Dental compomer

Dental compomer

Dental compomers are materials which are used in dentistry as restorative material. They were introduced in the early 1990s as a hybrid of two other dental materials: dental composites and glass ionomer cement. They are also known as polyacid-modified resin composites.



Compomers were introduced in the early 1990s. Previous available restorative materials included dental amalgam, glass ionomer cement, resin modified glass ionomer cement and dental composites.


The composition of compomers is similar to that of a dental composite however it has been modified, making it a polyacid-modified composite. This results in compomers still requiring a bonding system to bond to tooth tissue.


Fluoride release

Compomers do show a fluoride ion release, like a glass ionomer cement. The level of this fluoride release however is only around 10% of that released by a glass ionomer, and therefore its usefulness in preventing recurrent caries is questionable, and is shown to have no advantage over an amalgam restoration which releases silver, not fluoride.[1] Compomers also do not have the ability to 'recharge' with topically applied fluoride from toothpaste etc., like glass ionomer cements do which again will limit their efficacy.


Handling and ease of use of composites is generally seen as good by dental professionals.[2] Compomers are available in both normal and flowable forms, with the manufacturers of the flowable compomers claiming that they have the ability to shape to the cavity without the need for hand instruments.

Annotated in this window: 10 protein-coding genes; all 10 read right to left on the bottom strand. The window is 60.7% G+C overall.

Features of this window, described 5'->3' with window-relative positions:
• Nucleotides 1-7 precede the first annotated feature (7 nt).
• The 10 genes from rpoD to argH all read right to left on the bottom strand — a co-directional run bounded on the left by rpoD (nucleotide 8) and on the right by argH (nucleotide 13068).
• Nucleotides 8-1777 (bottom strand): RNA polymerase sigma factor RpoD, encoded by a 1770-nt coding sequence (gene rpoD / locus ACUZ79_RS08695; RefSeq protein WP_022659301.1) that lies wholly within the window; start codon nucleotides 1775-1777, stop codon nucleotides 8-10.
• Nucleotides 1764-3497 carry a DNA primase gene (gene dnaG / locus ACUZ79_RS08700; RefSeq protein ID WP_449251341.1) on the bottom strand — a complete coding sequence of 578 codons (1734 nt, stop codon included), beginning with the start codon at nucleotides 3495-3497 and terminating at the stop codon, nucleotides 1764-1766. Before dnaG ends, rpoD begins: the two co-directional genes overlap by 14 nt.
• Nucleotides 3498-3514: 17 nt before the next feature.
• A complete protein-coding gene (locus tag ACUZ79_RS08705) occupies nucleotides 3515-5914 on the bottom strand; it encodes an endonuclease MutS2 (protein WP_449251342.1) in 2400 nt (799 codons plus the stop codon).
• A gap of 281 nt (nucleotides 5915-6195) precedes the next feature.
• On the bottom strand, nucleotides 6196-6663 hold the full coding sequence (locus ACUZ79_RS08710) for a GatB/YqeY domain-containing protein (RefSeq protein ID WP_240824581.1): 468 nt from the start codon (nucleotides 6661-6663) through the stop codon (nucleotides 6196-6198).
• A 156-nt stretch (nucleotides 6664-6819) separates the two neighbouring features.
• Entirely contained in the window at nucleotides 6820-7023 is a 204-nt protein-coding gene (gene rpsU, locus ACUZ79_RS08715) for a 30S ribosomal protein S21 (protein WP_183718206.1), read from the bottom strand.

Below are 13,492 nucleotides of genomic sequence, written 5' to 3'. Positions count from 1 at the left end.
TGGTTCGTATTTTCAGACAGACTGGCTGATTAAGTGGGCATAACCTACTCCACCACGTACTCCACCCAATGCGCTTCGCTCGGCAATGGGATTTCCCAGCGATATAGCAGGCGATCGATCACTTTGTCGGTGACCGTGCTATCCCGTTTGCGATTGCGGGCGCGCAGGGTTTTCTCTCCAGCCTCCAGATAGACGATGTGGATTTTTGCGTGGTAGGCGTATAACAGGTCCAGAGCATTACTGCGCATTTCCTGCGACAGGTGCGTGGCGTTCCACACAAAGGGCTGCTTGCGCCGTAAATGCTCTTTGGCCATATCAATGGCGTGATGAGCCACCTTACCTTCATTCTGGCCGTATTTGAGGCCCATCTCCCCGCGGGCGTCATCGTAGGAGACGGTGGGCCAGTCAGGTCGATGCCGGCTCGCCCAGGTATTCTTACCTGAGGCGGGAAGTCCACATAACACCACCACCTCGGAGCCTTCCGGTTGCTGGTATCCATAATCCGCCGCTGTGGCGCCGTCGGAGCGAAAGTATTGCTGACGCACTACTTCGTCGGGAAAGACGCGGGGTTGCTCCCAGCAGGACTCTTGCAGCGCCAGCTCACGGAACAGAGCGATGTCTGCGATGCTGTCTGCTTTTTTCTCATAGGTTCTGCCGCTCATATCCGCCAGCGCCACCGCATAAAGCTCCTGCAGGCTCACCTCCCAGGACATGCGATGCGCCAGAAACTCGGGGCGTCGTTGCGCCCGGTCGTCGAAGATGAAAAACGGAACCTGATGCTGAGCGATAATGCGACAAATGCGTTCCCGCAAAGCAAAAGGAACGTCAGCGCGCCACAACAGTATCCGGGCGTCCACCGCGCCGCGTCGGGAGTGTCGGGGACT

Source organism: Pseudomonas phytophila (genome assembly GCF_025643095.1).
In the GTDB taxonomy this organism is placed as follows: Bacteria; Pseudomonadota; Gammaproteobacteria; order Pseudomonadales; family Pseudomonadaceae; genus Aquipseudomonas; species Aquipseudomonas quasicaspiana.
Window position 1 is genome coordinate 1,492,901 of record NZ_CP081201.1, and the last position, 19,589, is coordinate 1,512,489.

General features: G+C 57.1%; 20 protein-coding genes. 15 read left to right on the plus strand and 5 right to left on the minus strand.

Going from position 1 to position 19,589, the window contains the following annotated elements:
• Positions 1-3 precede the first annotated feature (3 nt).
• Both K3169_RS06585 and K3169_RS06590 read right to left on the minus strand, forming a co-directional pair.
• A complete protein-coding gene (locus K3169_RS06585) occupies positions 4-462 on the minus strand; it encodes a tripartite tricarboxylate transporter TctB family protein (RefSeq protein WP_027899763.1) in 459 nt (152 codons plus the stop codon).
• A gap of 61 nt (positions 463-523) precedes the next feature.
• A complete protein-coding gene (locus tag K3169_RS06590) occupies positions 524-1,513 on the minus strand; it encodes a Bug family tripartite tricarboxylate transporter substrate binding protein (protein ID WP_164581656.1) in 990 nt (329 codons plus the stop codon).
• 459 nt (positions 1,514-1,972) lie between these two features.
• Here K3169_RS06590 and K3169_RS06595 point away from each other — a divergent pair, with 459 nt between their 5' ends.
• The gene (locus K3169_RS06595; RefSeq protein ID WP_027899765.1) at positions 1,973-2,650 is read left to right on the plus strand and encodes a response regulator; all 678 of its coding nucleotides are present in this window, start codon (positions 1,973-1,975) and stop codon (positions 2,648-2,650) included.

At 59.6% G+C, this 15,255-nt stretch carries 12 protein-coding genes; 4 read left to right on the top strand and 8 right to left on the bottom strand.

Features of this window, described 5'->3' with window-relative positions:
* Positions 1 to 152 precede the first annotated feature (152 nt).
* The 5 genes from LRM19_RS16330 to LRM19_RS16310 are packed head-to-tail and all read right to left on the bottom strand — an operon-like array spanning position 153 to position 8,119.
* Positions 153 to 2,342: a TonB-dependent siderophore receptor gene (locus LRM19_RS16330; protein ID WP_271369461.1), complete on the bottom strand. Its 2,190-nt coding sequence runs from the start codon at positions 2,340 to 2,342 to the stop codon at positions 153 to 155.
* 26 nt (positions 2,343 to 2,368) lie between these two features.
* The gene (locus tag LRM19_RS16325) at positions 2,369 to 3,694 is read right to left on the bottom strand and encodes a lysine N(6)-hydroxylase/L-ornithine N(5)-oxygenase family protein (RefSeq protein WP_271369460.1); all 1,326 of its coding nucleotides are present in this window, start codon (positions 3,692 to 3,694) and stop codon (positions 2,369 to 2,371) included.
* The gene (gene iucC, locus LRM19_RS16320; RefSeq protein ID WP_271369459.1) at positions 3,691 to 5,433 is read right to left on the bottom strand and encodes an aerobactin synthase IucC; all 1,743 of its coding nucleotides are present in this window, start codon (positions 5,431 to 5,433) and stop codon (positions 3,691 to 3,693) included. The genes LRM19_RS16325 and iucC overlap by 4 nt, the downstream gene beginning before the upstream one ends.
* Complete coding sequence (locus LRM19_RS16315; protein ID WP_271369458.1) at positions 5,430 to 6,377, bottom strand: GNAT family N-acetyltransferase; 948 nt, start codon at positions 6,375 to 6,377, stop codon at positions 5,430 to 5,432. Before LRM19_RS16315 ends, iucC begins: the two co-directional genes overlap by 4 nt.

Compomers are tooth coloured materials, and so their aesthetics can immediately be seen as better than that of dental amalgams. It has been shown that ratings in various aesthetic areas are better for compomers than resin modified glass ionomer cements.[3] Compomers are also available in various non-natural colours from various dental companies for use in deciduous teeth.

See also


  1. ^ Trachtenberg F. Maserejian NN. Soncini JA. Hayes C. Tavares M. Does fluoride in compomers prevent future caries in children? Journal of Dental Research, 88(3):276-9, 2009 Mar.
  2. ^ van Noort, Richard (2007). Introduction to Dental Materials. Edinburgh: Mosby. 
  3. ^ Folwaczny M, Mehl A, Kunzelmann KH, Hickel R. Clinical performance of a resin-modified glass-ionomer and a compomer in restoring non-carious cervical lesions. 5-year results. American Journal of Dentistry, 14(3):153-6, 2001 Jun.

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